Seeds of Hope: Planting Home Gardens in Timor-Leste
In many developing nations, food scarcity and
malnutrition are serious problems, and Timor-Leste is no exception. This
country, connected by land to one of Indonesia's islands, faces many challenges,
but child malnutrition remains one of the most urgent problems. Although
Timor-Leste is rich in natural resources, insufficient infrastructure and
underdevelopment mean that healthy, nutritious food is often hard to come by. ChildFund
has worked in Timor-Leste since 1990, and although we have accomplished much
during the past 23 years, there is still a lot of work ahead of us.
According to the United
Nations World Food Programme, Timor-Leste
currently ranks 120th out of 169 countries in the U.N.'s Human Development
Index. As in many other developing nations, agriculture plays a large role
in Timor-Leste's economy, accounting for a significant part of its gross
domestic product. About 90 percent of its rural population depends on
agriculture for their livelihoods.
Although Timor-Leste has
the potential to produce enough food to sustain its population, weaknesses in
its infrastructure remain serious obstacles. Insufficient road networks,
underdeveloped marketing systems and a lack of investment in crop production
technology, such as irrigation systems, create food shortages. To address these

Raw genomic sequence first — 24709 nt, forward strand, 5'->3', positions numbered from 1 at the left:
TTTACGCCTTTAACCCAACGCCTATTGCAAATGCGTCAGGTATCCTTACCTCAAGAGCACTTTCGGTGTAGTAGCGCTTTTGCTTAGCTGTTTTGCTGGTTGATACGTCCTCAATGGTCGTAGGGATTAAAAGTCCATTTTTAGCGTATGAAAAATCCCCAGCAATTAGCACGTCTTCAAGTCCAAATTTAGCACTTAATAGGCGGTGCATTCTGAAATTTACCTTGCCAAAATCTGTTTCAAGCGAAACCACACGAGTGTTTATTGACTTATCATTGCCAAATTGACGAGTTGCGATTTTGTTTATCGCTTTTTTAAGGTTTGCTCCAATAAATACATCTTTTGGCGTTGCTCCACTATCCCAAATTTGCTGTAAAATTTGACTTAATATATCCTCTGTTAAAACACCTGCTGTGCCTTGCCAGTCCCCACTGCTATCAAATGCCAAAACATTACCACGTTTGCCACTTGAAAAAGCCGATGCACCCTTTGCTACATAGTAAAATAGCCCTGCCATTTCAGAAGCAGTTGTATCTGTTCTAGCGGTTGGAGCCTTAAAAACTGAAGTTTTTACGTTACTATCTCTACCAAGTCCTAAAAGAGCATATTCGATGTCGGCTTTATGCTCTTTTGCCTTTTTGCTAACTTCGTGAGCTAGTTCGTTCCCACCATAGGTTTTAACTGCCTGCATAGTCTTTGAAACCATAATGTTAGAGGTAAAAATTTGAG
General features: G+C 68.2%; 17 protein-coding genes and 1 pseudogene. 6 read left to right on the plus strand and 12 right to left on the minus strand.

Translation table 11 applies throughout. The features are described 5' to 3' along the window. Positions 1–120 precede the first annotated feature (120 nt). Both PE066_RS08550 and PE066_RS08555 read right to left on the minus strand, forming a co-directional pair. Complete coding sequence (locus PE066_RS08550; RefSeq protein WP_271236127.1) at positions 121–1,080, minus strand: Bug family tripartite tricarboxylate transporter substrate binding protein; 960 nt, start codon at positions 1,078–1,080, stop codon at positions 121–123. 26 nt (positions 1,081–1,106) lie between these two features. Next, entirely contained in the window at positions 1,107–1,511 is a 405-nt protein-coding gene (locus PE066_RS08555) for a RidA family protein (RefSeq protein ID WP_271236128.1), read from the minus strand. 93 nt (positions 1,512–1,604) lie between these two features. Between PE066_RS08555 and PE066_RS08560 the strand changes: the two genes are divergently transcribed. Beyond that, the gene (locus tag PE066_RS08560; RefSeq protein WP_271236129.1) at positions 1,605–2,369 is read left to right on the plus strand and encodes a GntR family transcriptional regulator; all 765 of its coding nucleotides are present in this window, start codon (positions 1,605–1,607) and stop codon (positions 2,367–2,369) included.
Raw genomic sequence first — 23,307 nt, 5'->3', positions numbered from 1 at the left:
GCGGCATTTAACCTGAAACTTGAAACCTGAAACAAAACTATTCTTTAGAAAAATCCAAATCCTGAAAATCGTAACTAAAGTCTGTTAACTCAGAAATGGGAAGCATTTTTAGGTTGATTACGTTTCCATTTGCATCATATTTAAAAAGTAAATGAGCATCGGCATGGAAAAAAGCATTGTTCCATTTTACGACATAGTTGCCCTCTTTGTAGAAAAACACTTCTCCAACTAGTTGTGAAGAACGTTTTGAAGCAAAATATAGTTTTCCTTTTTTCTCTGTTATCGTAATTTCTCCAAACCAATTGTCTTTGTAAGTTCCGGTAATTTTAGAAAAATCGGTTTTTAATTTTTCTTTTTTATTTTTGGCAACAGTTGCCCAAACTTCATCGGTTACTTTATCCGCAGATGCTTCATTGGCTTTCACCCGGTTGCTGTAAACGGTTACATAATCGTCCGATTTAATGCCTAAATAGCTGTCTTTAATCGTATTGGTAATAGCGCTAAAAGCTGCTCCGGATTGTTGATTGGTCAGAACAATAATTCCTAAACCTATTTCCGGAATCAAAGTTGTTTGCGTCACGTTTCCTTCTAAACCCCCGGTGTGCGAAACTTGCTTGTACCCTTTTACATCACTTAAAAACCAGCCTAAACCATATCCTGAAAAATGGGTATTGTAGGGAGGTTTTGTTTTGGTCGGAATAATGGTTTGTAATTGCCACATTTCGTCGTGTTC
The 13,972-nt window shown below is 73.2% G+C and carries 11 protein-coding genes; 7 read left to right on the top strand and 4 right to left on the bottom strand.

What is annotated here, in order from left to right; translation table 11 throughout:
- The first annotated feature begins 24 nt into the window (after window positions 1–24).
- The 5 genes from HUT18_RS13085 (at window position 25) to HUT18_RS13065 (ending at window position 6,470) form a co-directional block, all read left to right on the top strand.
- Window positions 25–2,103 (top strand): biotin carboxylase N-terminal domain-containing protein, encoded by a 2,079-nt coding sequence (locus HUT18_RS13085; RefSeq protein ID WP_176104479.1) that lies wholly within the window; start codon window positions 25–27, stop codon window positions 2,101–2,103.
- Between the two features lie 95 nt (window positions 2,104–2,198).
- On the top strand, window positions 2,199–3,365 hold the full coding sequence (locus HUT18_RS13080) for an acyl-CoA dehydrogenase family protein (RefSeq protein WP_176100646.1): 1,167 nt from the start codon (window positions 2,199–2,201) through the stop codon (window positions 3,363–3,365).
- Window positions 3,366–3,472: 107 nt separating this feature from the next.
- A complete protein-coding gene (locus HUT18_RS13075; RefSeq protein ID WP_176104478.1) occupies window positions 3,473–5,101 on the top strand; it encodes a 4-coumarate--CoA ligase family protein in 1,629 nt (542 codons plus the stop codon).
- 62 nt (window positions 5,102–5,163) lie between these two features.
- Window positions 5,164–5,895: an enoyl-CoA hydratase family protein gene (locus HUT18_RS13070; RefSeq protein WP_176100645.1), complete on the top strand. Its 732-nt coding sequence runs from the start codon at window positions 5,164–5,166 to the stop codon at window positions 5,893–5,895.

shortfalls, Timor-Leste has to import food.
In addition to its
infrastructural difficulties, Timor-Leste has suffered weather events and
disasters that place even greater strain on the agricultural sector. Floods,
droughts, strong winds and pest infestations have contributed to increasingly
unpredictable crop yields, resulting in widespread food scarcity across much of
the nation. For families living in rural areas, this can have potentially
To address the urgent
problem of food scarcity and child malnutrition in Timor-Leste, ChildFund
launched a home-gardening initiative in the country last year to empower
families to grow their own food and provide for their children.
communities establish home garden projects, ChildFund provides basic
agricultural training to families to ensure they can maximize the yield of their
gardens. For some families, this initiative has meant they can feed their
families and also sell their excess produce to supplement their incomes.
Last year, Irene, a
young mother living in rural Timor-Leste, invited her friends Felicidade and
Guillermhina to participate in the home gardening program with her. They
received training, tools and seeds from Graca, ChildFund's local partner
organization, thanks to funding from ChildFund Australia and AusAID's Maternal
and Child Health project. Last year, the women, assisted by Irene's mother,
harvested vegetables from the garden worth more than $110. The proceeds allowed
them to buy supplies and seeds for the next growing season, as well as clothes
and shoes for Irene's son.
Although access to water
is still a challenge in some areas during the dry season, the home garden
project has brought hope to some of Timor-Leste's poorest families and given
them the means to provide for themselves and their children.
To help us make a
difference in the lives of people like Irene and her family, please consider sponsoring
a child in Timor-Leste.